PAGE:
Saturday, September 28, 2013

Click on the link above for information on a New Mexican dish started years ago at the Woolworth's on the Plaza in Santa Fe. If you are not close to Santa Fe today, view and weep. Or if you have and know how to make New Mexico red chile you can make your own.....

Monday, September 23, 2013

Tying it all together?

Tying genealogical records together is an interesting practice by a lot of folks researching their New Mexican roots. And most are tied together if your ancestors were Hispanic and in New Mexico prior to the American occupation. Many Native Americans were assimilated into the group, as were a few  Anglos" who were here in the era.

We are all connected way back if you subscribe to one of the many beliefs as to the origin of the human race. Adam and Eve? The primordial ooze? The coyote crawling out of a New Mexican hole?

We in New Mexico have a unique ability to do this in part because of church records left behind by the Catholic priests of days gone by. There were some mistakes to be sure. Seems like sometimes instead of asking who the "abuelos maternos" were they guessed as to who they were. Sometimes they documented it from memory a few days later and made errors.

Then along comes Archbishop Lamy and he ends up defrocking the native New Mexican priests for what ever reason. Lamy is proof positive that even smart folks can make stupid mistakes and he made many.

He imported French, and later some Itilian, priests to replace defrocked native New Mexican priests. Some of these native priests continued doing what they were doing before being defrocked. That is holding services, marrying, baptizing and administering Catholic sacraments.

Anyway, these imported priests kept up the practice of recording sacramental happenings which facilitate genealogical research of our New Mexican ancestors.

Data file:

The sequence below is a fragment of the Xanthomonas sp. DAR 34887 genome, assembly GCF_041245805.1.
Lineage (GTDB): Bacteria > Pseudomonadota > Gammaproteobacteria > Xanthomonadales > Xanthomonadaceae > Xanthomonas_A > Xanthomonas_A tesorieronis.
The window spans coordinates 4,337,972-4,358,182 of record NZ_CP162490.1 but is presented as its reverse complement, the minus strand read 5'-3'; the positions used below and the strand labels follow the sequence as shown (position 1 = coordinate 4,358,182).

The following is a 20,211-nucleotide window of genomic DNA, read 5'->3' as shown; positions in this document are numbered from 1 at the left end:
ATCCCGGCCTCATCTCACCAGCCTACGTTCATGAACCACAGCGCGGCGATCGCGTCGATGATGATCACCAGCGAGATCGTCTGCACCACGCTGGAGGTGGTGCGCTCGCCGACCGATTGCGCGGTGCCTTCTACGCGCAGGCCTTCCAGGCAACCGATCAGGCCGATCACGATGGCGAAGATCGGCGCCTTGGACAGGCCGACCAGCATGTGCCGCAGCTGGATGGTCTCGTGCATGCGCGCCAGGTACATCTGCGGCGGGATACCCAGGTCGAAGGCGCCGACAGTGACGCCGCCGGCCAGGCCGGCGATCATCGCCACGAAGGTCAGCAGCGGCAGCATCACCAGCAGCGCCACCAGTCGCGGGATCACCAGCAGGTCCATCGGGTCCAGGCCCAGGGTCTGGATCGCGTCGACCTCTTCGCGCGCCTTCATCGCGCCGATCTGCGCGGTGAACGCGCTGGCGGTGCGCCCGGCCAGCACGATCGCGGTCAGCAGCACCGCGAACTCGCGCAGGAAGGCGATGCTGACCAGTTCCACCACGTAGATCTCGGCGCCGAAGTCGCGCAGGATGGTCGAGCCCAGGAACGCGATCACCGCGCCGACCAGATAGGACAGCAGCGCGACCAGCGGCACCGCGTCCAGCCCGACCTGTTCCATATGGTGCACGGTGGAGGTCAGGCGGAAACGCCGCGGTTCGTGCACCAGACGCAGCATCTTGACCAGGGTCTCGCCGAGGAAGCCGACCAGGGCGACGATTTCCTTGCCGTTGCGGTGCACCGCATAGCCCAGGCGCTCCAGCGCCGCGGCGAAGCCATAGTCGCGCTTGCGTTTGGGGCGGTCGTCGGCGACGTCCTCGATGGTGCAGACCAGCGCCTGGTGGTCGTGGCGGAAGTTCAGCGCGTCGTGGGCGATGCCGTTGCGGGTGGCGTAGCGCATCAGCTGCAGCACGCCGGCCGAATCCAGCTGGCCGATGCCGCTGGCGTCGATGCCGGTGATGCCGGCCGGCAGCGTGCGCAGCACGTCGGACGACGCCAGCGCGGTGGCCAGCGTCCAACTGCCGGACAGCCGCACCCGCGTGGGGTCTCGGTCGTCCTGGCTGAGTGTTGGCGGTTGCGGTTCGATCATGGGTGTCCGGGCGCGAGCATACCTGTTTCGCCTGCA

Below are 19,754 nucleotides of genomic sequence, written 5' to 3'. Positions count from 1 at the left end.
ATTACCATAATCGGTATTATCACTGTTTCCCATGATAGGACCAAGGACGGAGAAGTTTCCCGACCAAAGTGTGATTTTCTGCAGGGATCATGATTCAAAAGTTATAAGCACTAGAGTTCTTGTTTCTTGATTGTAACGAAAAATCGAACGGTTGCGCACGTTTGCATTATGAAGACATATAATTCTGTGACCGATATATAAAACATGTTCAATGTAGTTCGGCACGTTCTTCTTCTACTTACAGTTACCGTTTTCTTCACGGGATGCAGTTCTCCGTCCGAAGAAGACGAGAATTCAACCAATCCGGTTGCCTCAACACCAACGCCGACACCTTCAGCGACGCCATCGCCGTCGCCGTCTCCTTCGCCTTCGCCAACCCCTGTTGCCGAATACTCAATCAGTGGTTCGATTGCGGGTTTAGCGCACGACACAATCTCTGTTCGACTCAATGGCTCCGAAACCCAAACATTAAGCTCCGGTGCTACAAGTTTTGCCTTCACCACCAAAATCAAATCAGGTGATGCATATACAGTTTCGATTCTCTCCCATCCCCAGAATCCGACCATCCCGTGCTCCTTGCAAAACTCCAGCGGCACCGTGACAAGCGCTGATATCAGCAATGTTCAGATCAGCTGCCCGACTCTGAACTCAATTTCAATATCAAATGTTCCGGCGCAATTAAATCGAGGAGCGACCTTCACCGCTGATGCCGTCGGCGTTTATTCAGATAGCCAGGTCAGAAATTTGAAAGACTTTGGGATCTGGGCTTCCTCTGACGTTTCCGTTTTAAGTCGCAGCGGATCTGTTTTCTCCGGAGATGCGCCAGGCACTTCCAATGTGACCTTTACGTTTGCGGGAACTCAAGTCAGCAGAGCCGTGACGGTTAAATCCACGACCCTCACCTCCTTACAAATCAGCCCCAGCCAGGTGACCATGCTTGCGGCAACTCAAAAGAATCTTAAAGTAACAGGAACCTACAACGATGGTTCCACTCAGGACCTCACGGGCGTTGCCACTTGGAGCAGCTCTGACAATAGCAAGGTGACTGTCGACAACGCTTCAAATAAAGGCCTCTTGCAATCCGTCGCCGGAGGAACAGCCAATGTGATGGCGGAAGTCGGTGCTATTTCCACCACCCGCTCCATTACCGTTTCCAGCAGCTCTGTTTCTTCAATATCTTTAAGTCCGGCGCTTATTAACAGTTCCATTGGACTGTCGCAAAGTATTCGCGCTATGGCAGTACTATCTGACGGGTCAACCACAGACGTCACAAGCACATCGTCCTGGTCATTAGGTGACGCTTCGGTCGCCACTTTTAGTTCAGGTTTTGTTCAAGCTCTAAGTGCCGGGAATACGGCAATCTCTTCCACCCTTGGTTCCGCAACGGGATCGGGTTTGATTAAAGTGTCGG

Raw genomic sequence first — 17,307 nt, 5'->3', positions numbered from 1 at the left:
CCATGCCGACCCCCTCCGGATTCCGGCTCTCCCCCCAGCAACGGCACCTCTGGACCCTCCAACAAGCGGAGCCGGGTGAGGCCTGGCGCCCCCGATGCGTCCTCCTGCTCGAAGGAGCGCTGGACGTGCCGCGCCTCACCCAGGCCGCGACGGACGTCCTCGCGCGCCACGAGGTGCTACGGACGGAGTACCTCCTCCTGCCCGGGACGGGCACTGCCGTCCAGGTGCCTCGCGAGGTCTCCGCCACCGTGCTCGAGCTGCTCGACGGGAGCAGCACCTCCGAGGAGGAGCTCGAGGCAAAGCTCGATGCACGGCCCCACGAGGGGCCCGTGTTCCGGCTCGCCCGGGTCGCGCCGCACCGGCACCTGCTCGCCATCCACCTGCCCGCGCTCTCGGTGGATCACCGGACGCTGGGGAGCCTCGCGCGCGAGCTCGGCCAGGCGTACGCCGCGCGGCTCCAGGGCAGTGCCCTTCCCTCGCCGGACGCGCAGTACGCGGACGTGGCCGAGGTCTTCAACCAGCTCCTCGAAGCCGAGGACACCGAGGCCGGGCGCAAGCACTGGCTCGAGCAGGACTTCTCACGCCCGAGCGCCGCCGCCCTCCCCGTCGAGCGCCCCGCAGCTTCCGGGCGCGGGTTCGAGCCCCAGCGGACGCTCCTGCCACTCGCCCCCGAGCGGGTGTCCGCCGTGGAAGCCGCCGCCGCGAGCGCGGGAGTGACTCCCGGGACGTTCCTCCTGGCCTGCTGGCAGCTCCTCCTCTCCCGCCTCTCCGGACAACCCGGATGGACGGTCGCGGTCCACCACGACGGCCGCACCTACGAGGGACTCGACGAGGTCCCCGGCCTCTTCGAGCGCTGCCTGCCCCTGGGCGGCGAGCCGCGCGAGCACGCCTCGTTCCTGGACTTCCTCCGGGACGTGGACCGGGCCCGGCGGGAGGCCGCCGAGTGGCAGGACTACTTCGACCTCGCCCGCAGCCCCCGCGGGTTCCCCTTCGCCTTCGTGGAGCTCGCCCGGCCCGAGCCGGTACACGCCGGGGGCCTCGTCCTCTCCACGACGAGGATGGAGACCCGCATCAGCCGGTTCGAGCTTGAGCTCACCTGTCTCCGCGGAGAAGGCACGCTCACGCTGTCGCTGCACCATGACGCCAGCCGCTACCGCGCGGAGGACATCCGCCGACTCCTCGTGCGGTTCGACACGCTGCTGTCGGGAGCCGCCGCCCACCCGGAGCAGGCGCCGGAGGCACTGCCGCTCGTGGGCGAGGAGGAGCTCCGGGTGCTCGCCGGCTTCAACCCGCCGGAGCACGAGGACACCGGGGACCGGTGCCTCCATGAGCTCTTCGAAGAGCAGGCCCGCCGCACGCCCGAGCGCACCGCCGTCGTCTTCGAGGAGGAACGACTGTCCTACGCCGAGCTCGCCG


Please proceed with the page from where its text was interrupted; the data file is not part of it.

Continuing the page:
Here is a funny post by Jill Gatwood on the matter of tying family members together. Click on the site below;

Saturday, September 21, 2013

Distorted United States (New Mexican) History

The history of the country needs to be revised, especially New Mexican history. The New Mexico history available now takes too much sifting to come up with an accurate picture of events.

New Mexican History was written by the folks who lived it. What survives of New Mexican history was written by our forefathers. And I do not mean Benjamin Franklin or George Washington. I mean our ancestors like don Juan de Onate and Padre Jose Antonio Martin(ez).

All of this history was written down, not published so much, but it was written down for sure. There are no doubt some gaps, some of which came when the Indians drove the Spanish out of New Mexico in 1680 and destroyed everything they could get their hands on that was Spanish or had a Spanish tint to it. Not all things Spanish were destroyed, but most of the historical records that the Indians could get their hands on were destroyed. So there is a gap there.

And other destruction of historical records happened when the Americans got here and they destroyed as many records as they saw fit. Their objectives were numerous, primarily to destroy land records  so as to facilitate their take over of the state.

Both of these gaps in the historical record hurt the New Mexico history.